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PPIUD Newsletter Issue No. 7
January-March 2017

 

Dear Friends and Colleagues,
 
The PPIUD initiative had a busy start to 2017 with project planning, data training and conferences. We showcase a few of the best bits in this quarter's newsletter which includes:  

Updates
Country Focus

Resources
Updates

RCOG Congress - Anita Makins, PPIUD Deputy Director

 
Over 2400 delegates from over 70 countries came together from the 20th to the 22nd March in the beautiful city of Cape Town. Global health took centre stage, with human rights and women’s health at the forefront.

In the contraception 
sessions, we heard from a variety of speakers. Highlights included learning how a pilot PPIUD project in Pakistan led to successful government roll out, with over 40 000 insertions.

Dr Blumenthal presented studies looking at the dedicated PPIUD Pregna inserter, noting that results are comparable to those of Kelly’s insertion. Prof Arulkumaran presented results on the PPIUD initiative in the plenary session ‘Changing Hearts and Minds’, which was very well received.

The meeting was also a great opportunity to meet with some of the global PPIUD team including Sri Lankan, Nepali and Kenyan colleagues, as well as our donors.
Prof. Arulkumaran presenting the PPIUD initiative at the RCOG World Congress

Data Transition Training - Sri Lanka & Nepal
The start of 2017 saw the conclusion of Form 1 data collection for the Harvard research countries and the transition to a FIGO-National Society led data collection. As such, Maya and Jennifer conducted two 'data transition' trainings in Sri Lanka (January) and Nepal (March). 
 
These trainings enabled the data collectors to become acquainted with the style and content in the new applications so they could start using them upon returning to their facilities.

It was also an opportunity to provide some refresher training, focusing on key areas of the data collection where there have been difficulties in the past, such as recording reasons for withdrawal of consent for PPIUD.

 
Right: Maya leads a post-lunch energiser entitled 'Find the Kelly's' during the DCO training in Sri Lanka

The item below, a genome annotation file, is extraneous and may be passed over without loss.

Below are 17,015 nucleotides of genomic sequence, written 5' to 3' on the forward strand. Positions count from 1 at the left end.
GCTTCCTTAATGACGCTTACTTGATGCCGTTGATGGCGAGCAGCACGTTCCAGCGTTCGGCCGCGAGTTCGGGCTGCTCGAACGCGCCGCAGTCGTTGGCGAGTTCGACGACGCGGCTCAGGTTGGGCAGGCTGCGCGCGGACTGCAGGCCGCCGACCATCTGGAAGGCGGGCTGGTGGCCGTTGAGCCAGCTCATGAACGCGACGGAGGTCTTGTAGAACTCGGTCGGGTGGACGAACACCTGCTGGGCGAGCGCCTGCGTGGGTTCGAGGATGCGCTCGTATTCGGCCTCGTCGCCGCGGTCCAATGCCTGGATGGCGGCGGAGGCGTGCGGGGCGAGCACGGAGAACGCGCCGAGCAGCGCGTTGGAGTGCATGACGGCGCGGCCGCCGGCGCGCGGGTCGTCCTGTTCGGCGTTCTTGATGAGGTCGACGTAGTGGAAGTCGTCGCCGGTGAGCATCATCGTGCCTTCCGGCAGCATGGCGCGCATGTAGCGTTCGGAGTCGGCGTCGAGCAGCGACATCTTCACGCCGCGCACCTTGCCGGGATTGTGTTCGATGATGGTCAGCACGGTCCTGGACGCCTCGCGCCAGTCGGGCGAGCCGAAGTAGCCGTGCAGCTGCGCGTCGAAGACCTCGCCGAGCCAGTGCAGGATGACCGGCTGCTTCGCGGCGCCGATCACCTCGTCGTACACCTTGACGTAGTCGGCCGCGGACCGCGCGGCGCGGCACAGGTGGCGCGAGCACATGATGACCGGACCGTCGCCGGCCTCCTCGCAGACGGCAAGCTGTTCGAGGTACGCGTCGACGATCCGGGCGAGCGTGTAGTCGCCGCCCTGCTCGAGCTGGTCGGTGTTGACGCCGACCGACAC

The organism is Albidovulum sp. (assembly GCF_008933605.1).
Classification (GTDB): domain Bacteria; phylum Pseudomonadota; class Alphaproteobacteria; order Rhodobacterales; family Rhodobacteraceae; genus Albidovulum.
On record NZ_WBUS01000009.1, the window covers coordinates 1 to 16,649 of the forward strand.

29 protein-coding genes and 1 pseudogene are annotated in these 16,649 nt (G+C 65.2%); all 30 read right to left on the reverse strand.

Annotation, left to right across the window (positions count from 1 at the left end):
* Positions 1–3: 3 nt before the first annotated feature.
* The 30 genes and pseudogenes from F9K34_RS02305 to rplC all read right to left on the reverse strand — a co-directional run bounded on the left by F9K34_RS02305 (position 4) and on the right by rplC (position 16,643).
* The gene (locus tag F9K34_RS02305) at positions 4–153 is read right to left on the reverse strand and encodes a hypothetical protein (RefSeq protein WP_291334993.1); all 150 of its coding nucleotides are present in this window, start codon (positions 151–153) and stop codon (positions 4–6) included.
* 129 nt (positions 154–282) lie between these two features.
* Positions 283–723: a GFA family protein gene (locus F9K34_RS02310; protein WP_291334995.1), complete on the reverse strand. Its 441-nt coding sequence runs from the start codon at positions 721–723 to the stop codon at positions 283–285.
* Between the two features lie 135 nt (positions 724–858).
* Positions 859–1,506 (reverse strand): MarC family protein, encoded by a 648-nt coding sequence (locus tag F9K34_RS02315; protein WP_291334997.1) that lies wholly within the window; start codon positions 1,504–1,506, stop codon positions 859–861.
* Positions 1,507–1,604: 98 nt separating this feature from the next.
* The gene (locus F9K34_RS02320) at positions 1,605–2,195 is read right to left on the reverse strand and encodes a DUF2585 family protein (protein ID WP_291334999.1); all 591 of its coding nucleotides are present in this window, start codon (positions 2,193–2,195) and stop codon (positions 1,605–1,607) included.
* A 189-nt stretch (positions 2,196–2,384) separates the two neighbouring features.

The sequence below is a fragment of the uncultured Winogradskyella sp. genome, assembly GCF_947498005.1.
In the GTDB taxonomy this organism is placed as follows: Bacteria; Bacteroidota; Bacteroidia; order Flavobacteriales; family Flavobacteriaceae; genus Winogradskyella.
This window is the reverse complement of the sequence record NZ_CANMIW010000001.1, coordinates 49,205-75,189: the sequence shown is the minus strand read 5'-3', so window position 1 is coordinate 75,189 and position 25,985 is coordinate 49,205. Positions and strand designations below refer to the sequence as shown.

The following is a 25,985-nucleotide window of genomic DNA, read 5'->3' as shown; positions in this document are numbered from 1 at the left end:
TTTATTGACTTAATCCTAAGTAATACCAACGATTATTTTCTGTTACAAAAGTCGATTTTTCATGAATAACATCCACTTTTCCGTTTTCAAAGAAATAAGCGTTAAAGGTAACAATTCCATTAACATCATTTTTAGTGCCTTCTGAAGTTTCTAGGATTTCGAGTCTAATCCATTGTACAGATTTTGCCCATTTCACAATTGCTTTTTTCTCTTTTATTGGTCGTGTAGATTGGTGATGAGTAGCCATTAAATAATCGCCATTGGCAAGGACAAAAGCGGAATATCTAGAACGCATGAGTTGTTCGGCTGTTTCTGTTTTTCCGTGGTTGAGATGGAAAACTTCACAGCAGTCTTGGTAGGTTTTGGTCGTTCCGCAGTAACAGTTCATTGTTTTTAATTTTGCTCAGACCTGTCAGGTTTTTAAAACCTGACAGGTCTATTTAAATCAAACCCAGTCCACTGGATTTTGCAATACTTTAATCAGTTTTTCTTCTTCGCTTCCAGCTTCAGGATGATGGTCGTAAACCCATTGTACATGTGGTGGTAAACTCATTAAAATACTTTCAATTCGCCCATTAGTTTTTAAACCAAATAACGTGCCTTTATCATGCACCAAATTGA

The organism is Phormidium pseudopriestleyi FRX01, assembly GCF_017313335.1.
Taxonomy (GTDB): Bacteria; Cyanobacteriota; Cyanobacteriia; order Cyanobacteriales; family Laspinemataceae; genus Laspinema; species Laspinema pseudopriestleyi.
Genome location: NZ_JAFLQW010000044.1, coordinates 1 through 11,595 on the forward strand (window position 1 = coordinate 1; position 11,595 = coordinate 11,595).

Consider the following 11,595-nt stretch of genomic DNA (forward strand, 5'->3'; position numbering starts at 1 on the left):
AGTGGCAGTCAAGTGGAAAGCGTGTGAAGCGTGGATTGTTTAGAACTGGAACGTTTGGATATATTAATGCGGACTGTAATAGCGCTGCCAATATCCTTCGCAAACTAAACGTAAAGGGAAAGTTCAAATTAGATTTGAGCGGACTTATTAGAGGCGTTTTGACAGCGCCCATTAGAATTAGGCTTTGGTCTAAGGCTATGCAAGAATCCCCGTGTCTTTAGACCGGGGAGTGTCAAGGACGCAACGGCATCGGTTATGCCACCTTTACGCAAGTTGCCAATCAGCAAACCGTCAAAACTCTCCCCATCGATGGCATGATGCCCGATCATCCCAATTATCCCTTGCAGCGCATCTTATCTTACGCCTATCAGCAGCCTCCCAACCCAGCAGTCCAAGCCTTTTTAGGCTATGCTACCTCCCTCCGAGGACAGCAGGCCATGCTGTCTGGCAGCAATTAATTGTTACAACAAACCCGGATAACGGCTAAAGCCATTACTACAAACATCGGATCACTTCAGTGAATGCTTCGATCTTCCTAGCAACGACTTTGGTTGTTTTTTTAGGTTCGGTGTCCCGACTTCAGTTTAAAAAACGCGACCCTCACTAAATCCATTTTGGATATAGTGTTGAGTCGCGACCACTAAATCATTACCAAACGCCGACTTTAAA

Country Focus
Nepal

In March, the Nepal PPIUD team warmly welcomed Anita, Maya and Jennifer from FIGO HQ for a productive week of facility visits, data training and meetings with the team and government officials, followed by two days of intensive planning and re-budgeting.

One of the objectives of the visit was to work with the Nepal team to identify ways in which counselling rates can be improved in Nepal, and increase demand for PPIUD. The FIGO team visited 3 facilities – Western Regional Hospital, Koshi Zonal Hospital, and B.P. Koirala Institute of Health Sciences. It was clear from these visits that despite great commitment from the providers, the doctors and nurses remain stretched due to very high delivery rates (over 51,000 across the 6 facilities in 2016) and large ANC clinics (one facility saw 550 women attending ANC a day). This limits the number of women the staff can counsel in postpartum family planning (PPFP) and thus affects the demand for PPIUD. The recruitment of dedicated counsellors in September 2016 has had a positive impact on the numbers of women counselled on PPFP and consenting to a PPIUD and the facility teams continue to work incredibly hard to overcome these challenges.
Woman receiving PPFP counselling during an M&E visit in Nepal.
Following the visits, the FIGO and NESOG teams spent valuable time together discussing ways to further improve counselling rates, in light of all that was learnt during the facility visits. The Nepal team came up with some excellent strategies which included conducting regular CME sessions in each facility to raise awareness of PPIUD, the importance of birth spacing, and the range of PPFP methods available. This would equip more providers along the patient journey with the necessary information to counsel women and answer key questions. 

The visit proved very fruitful for both FIGO and NESOG, and the FIGO team look forward to conducting equally productive visits to the other five countries over the next few months.